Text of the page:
One could suppose that a part of them had settled in Greece by the time Shala (late 15th century) arrived in the area, so they were already too few to not get absorbed in Shala eventually. UPDATE: It turns out (as archival records posted below by Exercitus show) that Varibobi was related to a tribe of southern Albania named Varibobi.
    A settlement called Pop/Bop is recorded in the defter of the Sanjak of Shkodra of 1485 just to the south of Shala (Nicaj Shalė). I think it's pretty clear that this settlement was founded by and belonged to the Bobi tribe that previously lived in the Shala tribal territory.

    The following individuals are recorded in the village:
    1) Gjon, son of Xhovan
    2) Lukal, son of Kabil
    3) Dom Gjoni
    4) Lukan, son of Stanisha
    5) Marin, son of Draniē
    Ydna: J1>P58>YSC234>ZS241

    Maternal Ydna: E-V13>CTS5856*

    Mtdna: T1a1l

  8. #85
    Quote Originally Posted by Maleschreiber View Post
    Varibobi is a compound according to the most accepted etylogy of "varri" (tomb) + "Bobi". So "Varipapa" means "priest's tomb" and is an indication of the territory of this community and its fis name prior to it settling in Italy. It is interesting about what it indicates about early medieval Albanian names and toponyms. Many ruins of early medieval settlements in Albania show a pattern of the settlement to have formed around a church and a burial area attached to the church.
    There is also an Arvanite village named Varibobi in Euboea.
    http://www.promacedonia.org/en/mv/mv_3_6.htm#1
    Varibobi is considered a Slavic placename by Max Vasmer, even though niether Attica or Euboea fell under Slavic rule (the regions did have an insignificant Slavic presence though). I find it hard to believe this is all a coincidence. I favour an Albanian origin for the name.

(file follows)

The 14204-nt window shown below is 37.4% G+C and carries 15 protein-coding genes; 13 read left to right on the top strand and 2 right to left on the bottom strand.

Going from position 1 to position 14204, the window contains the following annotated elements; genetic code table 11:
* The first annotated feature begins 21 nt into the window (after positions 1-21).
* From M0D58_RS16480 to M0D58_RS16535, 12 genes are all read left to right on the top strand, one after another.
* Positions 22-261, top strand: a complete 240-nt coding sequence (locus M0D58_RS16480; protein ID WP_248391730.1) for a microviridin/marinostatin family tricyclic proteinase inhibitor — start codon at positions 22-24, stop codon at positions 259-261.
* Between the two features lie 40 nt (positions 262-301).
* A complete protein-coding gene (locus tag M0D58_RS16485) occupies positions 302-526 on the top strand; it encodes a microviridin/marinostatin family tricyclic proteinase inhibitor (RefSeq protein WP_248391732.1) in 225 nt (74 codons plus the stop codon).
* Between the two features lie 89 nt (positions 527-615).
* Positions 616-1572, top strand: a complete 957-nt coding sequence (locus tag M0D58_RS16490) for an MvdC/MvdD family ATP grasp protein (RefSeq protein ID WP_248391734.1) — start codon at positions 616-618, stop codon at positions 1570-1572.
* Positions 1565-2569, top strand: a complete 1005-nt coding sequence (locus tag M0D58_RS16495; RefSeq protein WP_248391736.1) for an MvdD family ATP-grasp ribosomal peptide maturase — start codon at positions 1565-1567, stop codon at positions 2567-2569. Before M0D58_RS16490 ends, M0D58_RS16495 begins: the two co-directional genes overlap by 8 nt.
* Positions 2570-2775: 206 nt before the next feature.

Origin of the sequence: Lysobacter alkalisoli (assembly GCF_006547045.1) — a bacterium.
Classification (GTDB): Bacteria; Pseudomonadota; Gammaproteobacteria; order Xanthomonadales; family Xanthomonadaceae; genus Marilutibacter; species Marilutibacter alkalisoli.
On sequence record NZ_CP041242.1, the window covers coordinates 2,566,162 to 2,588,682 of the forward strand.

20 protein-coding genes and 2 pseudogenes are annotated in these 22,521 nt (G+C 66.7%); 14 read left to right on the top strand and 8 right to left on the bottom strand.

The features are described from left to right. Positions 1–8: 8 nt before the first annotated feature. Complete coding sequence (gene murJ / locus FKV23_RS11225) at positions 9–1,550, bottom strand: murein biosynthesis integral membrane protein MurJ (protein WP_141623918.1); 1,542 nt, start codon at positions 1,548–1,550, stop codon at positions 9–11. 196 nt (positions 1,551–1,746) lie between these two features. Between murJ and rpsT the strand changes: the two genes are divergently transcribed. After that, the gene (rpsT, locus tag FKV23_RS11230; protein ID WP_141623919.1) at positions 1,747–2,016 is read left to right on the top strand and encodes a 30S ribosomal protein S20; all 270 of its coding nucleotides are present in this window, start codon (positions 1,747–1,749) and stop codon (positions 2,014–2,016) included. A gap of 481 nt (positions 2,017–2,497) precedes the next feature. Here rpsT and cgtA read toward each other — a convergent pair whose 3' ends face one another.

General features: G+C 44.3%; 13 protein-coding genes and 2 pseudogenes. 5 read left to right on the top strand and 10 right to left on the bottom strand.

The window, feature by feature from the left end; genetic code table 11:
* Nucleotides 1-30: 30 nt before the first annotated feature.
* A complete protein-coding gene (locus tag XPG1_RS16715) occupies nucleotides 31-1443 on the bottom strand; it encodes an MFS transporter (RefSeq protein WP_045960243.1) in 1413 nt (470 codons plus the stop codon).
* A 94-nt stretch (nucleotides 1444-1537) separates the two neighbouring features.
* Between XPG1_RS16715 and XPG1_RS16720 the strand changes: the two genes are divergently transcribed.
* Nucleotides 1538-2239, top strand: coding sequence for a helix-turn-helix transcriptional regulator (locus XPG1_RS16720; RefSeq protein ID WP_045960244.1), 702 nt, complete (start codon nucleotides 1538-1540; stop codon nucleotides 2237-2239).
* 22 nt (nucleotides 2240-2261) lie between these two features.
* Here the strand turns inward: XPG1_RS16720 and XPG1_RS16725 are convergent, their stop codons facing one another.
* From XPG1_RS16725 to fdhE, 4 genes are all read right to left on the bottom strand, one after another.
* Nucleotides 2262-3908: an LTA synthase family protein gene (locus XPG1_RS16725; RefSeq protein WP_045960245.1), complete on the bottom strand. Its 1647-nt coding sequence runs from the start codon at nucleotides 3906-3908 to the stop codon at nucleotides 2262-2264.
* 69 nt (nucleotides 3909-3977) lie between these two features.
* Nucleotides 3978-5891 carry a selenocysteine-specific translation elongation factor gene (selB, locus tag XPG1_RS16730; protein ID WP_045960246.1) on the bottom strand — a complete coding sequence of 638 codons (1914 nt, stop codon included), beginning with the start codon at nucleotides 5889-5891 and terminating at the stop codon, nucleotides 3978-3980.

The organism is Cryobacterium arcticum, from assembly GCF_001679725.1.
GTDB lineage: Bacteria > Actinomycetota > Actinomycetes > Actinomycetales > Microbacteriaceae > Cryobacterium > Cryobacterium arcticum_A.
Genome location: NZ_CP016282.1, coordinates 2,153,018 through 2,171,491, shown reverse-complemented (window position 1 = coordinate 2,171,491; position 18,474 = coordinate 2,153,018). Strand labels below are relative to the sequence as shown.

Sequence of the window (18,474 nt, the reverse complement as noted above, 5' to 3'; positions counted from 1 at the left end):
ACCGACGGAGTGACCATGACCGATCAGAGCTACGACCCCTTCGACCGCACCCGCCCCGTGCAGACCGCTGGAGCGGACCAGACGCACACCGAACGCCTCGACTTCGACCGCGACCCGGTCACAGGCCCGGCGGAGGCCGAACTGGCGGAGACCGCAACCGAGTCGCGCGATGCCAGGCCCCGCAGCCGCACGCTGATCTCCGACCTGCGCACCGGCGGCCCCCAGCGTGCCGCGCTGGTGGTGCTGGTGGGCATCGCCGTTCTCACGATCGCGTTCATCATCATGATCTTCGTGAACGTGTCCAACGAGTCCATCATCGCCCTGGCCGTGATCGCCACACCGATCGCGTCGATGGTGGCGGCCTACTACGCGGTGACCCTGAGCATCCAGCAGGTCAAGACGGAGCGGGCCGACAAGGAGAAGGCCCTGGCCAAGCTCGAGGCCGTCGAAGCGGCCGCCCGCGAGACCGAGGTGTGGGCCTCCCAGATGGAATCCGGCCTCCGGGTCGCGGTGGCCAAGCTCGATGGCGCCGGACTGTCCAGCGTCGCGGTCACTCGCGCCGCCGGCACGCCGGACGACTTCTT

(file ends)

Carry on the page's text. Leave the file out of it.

9. #86
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    Albania Kosovo Montenegro
    I have recently read a work by Albanian scholar Idriz Ajeti titled: Contribution to the study of the Mediaeval onomastics in the territory of Montenegro, Bosnja and Hercegovina, and Kosova. The work is included in the book The Albanians and their territories, which also includes other interesting works in regards to the Albanians.

    In this work, Ajeti states that the village of Butmir near Sarajevo, Bosnia, may in fact have an Albanian etymology. The village is recorded in 1455 with the name Budmir, and also in 1485 as Budmire. According to Ajeti and other scholars that are referenced, the name is a compound of two Albanian words; botė (earth/soil) and mirė (good). According to this, the name essentially means "good soil" or "good earth" and refers to land that is fertile or good for cultivation. Personally, whilst I think that this may very well be the correct etymology, I think that it could also be derived from the Slavic name Budimir.